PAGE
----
* To be separated from the PSSC on Agencies under the Prime Minister’s Office.

** To be separated from the PSSC on Infrastructure Development.

With the inclusion of the seven current PSSCs (including the Chair of PSSC on Securities Dato’ Seri Ahmad Faizal Azumu) into the Government frontbench and the dropping of four ministers, three minister-level special envoys and three deputy ministers, the current PSSC line-up must be changed, raising the total of MPs without committee from 88 to 91.

Datuk Seri Ismail must take this opportunity to expand both the number of PSSCs and the number of MPs per PSSC (from the current size of seven) to ensure all non-Minister MPs who want to serve all year long get to do so.

Of the 13 proposed PSSCs, PSCC for Federalism and Decentralisation must be given top priority as it would address the top-heavy, one-size-fits-all, over-centralised structure of our governmental system that makes our federalism hollow and obstructs the realisation of the federation promised by the Malaysia Agreement 1963 (MA63).

The PSSC – and the ministerial portfolio in the Prime Minister’s Department – should not be confined to Sabah and Sarawak Affairs because decentralisation should be a national and not regional agenda. While Sabah and Sarawak must always have more power than the Malayan states, decentralisation must cover all 13 states.

There might also be a need of an issue-based PSSC on “multiparty democracy” to scrutinize the impartiality and professionalism of the Election Commission (EC), the Registrar of Societies, the Royal Malaysian Police (PDRM), the Attorney-General’s Chambers (AGC) the Malaysian Anti Corruption Commission (MACC) and Inland Revenue Board (IRB) to ensure such agencies would not be abused to favour or sabotage parties.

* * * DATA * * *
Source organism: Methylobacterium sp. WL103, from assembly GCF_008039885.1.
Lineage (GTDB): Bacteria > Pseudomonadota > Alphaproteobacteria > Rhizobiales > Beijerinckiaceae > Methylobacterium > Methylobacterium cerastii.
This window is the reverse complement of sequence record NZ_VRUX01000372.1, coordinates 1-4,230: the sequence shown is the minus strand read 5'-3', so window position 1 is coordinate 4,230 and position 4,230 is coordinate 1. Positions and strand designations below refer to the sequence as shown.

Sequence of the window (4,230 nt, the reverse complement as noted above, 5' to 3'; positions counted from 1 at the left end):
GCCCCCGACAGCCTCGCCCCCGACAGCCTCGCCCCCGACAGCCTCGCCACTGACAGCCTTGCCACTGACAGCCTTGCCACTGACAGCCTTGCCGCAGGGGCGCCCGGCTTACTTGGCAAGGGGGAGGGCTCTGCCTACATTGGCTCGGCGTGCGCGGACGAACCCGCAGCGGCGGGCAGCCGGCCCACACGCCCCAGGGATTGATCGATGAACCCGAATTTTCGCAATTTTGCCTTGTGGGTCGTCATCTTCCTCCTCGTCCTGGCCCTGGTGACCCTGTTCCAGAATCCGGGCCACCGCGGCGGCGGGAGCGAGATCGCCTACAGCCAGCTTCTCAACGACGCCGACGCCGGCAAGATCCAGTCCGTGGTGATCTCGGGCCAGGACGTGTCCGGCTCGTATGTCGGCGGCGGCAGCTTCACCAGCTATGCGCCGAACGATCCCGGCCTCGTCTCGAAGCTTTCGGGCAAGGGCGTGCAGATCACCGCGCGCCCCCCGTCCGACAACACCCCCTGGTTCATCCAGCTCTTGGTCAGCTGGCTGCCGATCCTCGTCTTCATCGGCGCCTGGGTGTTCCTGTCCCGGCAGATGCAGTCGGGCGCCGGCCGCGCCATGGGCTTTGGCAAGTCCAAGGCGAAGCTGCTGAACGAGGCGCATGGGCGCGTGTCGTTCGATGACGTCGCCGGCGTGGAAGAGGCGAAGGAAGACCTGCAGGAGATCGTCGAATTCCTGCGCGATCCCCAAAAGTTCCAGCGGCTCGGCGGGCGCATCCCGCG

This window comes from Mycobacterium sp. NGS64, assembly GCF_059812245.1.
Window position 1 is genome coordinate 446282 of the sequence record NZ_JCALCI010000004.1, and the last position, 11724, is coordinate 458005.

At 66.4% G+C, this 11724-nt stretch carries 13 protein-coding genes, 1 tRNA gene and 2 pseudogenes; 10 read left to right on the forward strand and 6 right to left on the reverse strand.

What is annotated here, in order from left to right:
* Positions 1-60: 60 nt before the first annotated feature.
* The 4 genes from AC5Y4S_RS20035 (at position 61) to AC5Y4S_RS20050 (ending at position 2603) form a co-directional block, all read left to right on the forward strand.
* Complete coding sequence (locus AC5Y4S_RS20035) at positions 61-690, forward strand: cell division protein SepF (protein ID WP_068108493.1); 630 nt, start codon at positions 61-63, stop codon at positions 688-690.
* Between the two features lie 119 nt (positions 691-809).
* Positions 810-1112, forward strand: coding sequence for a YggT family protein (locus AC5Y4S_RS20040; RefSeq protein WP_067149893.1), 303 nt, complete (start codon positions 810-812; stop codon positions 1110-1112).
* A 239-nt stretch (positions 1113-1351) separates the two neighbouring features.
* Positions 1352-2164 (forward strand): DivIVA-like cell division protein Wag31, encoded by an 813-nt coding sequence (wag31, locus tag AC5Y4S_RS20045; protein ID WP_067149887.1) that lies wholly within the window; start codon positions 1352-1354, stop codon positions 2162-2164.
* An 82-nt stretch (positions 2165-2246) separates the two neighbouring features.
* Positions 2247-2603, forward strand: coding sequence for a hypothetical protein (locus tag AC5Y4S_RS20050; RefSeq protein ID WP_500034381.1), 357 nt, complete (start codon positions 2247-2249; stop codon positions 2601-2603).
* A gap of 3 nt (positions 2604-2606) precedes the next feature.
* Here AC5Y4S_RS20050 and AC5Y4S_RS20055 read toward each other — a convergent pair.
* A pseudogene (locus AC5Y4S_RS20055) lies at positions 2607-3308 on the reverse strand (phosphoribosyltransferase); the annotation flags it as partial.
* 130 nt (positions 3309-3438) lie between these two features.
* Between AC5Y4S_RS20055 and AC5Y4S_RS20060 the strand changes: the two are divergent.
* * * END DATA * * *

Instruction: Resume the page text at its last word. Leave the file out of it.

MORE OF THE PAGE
Fourthly, the long ready Parliamentary Services Bill should be tabled and passed without further delay to both make the Parliament operationally independent and enable it to meet the demands of the 21st Century.

Through this Act, Parliament will have its own technocrats and annual budget to undertake critical roles such as drafting of Bills and policy research serving all MPs. 

Fifthly, as constituents especially those in rural and inland constituencies need MPs to provide constituency development fund (CDF) for small-scale public infrastructure project and welfare, a Constituency Development Fund Act should be enacted to provide equitable and regular funding to all MPs, instead of counting on the generousity of the PM.

Finally, a recall election law as proposed by former deputy speaker Datuk Seri Azalina Othman Said should be enacted to restore the public’s confidence on elected representatives.

We do not support the standard Anti-Hopping Law (AHL) which only strengthens party leaders – instead of voters – vis-à-vis MPs.

As an unintended consequence, MPs may become parrots of their party leaders who can threaten MPs with expulsion from party – one definition of party hopping under AHLs – and the subsequent vacating of their seats.

When the government has a majority, government backbenchers may become apple polishers of the Cabinet and Parliament would be a rubber stamp.

Wilfred Madius Tangau

Executive Chairperson

WISDOM Foundation